Hugh Largey is currently among the “formerly employed” in San Diego, CA, where he is devoting more time to fulfilling volunteer service opportunities afforded by the Knights of Columbus. Hugh is also working very hard to keep his wife, Laura, happily employed full time, which is their “insurance plan,” at least until the economy turns around. Both Hugh and Laura work with Catholics for the Common Good, which deals with the protection of children and the preservation of traditional marriage. Hugh said he was looking forward to our Reunion in June.
Sharon and Jack Mesker had a busy 2009 with the birth of two grandchildren, one in Atlanta, GA, and another in Birmingham, AL, for a grand total of eight — one more and it’s a baseball team. Jack’s fishing is taking a back seat to family events but, he and Sharon are traveling, starting with 10 days in Italy this fall. In his spare time, Jack is chairman of the Greenville, SC, Disabilities Board, serves on his homeowners association, is on the local parish Finance Council, and is financial secretary with the Knights of Columbus. He says that anybody near or passing through Greenville or Spartanburg should get in touch.
Jim Worley recently retired (for the second time) from East Kentucky Power Cooperative, where he was the general manager of their Envision Energy Services subsidiary. He tried to retire in January 2008 but was called back in October only to retire in January 2010. He says this time it is going to stick, although he is already cheating by doing some part-time consulting for Fort Knox.
Joe Whelan is currently doing educational consulting work in Cleveland Metropolitan schools, Palos Heights School District in Chicago, and Worthington, MN. Joe’s topic is “Differentiated Instruction to Meet the Needs of all Learners.” He worked on our 45th Reunion with Mark Hanket and was looking forward to the June gathering. Also headed to Reunion are Wink and Duane Kexel, Judy and Jay Brungo, and Peggy and Tom McGrath. All were looking forward to many other friends from our class joining in the fun. Sandy and Ken Esper are living in Conway, SC. They are looking forward to their 50th high school reunion next year.
Paul Margosian received his M.S. in physics with our class while working at NASA-Lewis on flight propulsion. He writes that he went on to get his Ph.D. in physics from MIT in 1974. He and his wife, Diane, had three children who have presented them with seven grandchildren. After getting into the design and development of CT and then of MRI, he enjoyed five years in Germany working for Siemens in its medical division. These days he is employed at Hitachi Medical in Twinsburg, OH.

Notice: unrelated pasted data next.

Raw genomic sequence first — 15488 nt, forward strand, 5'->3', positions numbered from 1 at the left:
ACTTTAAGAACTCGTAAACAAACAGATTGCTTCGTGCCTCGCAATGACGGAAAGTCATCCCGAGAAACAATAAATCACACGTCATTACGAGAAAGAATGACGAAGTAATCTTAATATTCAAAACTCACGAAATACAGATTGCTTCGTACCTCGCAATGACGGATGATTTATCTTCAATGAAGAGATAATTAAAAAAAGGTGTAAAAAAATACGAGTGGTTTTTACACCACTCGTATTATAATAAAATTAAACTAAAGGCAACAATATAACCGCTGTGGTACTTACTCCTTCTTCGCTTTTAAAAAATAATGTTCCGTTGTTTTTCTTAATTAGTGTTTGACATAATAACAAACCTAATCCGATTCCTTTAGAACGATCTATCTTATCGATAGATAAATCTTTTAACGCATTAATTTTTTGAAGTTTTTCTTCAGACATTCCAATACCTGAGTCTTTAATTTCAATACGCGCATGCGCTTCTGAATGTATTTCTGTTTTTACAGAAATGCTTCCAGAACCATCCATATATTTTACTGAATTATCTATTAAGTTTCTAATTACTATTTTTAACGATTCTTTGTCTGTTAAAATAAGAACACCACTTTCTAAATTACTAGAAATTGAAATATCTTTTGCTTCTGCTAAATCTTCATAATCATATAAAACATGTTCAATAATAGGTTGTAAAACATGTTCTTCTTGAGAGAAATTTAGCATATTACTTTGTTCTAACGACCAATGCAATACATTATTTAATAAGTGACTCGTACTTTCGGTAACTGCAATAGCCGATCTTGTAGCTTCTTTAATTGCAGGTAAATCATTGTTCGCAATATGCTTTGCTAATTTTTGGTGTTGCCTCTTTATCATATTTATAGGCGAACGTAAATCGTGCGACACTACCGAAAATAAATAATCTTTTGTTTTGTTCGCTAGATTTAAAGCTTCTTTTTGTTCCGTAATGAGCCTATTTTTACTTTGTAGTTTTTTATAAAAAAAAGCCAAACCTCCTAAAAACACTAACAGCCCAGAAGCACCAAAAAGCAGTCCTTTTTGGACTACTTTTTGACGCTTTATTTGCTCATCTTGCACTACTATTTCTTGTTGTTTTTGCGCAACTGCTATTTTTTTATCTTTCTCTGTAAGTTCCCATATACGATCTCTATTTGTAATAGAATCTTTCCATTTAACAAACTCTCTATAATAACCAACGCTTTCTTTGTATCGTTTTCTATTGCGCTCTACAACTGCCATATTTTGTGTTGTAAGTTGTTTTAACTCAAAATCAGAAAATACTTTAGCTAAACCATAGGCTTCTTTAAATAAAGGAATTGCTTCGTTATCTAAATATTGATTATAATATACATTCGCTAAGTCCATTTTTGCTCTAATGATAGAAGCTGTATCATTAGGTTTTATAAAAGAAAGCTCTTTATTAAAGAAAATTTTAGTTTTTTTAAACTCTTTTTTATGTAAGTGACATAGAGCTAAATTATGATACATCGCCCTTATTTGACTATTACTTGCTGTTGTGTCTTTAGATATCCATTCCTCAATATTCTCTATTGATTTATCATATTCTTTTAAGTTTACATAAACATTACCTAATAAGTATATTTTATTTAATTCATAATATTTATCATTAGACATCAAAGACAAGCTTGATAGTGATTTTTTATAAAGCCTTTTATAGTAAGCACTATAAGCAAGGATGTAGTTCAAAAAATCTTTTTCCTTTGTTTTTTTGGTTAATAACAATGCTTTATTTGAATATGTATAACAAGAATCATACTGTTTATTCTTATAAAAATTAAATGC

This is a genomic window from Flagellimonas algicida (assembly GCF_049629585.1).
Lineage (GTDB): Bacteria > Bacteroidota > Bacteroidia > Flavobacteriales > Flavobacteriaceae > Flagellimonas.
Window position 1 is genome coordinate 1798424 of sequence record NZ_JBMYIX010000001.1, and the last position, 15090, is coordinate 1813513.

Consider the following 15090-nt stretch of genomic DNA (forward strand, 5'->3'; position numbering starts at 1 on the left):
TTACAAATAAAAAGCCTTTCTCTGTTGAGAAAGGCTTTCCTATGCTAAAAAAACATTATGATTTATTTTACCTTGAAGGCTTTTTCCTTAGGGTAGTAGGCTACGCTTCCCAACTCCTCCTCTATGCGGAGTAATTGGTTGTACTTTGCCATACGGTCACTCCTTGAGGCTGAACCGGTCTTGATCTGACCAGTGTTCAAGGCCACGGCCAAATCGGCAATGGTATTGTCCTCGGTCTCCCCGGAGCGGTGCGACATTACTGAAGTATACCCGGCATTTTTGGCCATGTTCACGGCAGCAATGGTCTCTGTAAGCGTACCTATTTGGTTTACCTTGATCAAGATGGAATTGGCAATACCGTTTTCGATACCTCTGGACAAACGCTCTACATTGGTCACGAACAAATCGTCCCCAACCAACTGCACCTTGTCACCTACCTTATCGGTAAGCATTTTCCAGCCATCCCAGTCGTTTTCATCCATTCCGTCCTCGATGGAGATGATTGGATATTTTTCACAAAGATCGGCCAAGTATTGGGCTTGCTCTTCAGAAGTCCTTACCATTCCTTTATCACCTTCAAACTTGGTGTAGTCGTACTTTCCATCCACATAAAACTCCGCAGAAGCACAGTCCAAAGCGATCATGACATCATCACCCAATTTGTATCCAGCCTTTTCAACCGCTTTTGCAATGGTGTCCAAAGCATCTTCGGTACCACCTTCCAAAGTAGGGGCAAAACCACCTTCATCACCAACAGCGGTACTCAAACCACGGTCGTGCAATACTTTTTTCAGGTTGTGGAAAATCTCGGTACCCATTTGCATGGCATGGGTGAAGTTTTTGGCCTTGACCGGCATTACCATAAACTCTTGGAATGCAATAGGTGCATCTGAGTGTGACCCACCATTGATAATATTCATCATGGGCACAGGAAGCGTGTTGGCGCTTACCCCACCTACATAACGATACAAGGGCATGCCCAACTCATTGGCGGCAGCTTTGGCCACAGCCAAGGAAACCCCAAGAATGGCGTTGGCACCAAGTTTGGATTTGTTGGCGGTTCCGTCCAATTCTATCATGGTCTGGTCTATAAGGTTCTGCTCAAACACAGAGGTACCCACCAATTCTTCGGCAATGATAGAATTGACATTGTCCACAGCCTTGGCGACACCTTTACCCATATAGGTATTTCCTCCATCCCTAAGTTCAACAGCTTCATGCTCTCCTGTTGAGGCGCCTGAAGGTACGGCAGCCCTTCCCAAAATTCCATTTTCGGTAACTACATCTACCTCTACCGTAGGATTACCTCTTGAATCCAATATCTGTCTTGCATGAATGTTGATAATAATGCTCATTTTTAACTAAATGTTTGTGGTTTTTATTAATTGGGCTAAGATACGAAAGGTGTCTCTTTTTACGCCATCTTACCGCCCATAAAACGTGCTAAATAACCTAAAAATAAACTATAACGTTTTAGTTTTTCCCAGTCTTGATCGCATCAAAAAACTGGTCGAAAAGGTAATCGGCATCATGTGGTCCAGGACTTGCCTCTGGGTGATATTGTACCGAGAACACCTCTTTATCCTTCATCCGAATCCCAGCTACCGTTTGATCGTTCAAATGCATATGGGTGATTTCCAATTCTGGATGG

Ed Doherty e-mailed from Accra after completing a three week volunteer project in Ghana involving a large irrigation project on the Volta River. His sponsor was ACDI/VOCA – www.acdivoca.org – a non-profit, economic development organization. Ed assisted in improving the leadership and team development for a cooperative specializing in rice farming.
Your columnist’s latest travel was in March to Israel and Jordan. Cecile and I stayed in Jerusalem while making side trips to Tel Aviv and Masada. Our last two days were spent roaming around the ruins in Petra, Jordan. Looks like Peru in June. Regards, Dick
This is our 45th Reunion year, still not the big 5-0 but significant, nonetheless. There is still time to make arrangements for the June 11-13 events. For additional information, contact Carla Gall ‘05- email@example.com or 216.397.1592.
Ron Foth reports that the company he started in his home in 1975 is celebrating 35 years in business this year. Ron is still working, but his two sons, Ron Jr. and Mike, who have been in the company for about 20 years each, are playing key roles in running the advertising agency. Even with a slow economy, Ron is enjoying much success, due to a roster of great clients and a staff of close to 50. His clients include the Ohio Division of Travel and Tourism, the Columbus Zoo (working with Jack Hanna, the TV wildlife expert), Safelite Auto Glass, and Wendy’s. Ron invites you to check out – www.ronfoth.com – where you can find news, photos, and samples of his work.
Dr. Paul Ohm (and ’68G) retired after a 44-year career as an educator in August 2009. Paul and his wife of 42 years, Sharon Lenkey Ohm ’72G, have five adult sons and four grandchildren. Paul began teaching in the Cleveland Public Schools in 1965 and moved on to work and teach at the college level where eventually he spent 30 years as president of three different colleges. Paul and Sharon will spend time between their home in Battle Creek, MI, and a condo on the ocean in North Carolina. They invite you to write to them – firstname.lastname@example.org.
Marilyn Sophie Hormann wrote that she was an August ’65G graduate from the master’s in guidance and counseling program; which gave her the foundation to build a 38-year life of service as a middle school counselor in the Cleveland Metropolitan School District. Marilyn reminded me that undergraduate JCU was still all male at the time she attended but the graduate program was in its coed beginnings. She is now a community volunteer, “back home again in Indiana,” living in Fort Wayne.
Joe Whelan and the late Nick Orlando will be named merit award recipients at the Notre Dame-Cathedral Latin’s 59th annual Communion Breakfast. Joe will receive the award on April 25, 2010, when there will be a Mass at St. John’s Cathedral followed by a breakfast at the Crown Plaza Hotel in downtown Cleveland, OH.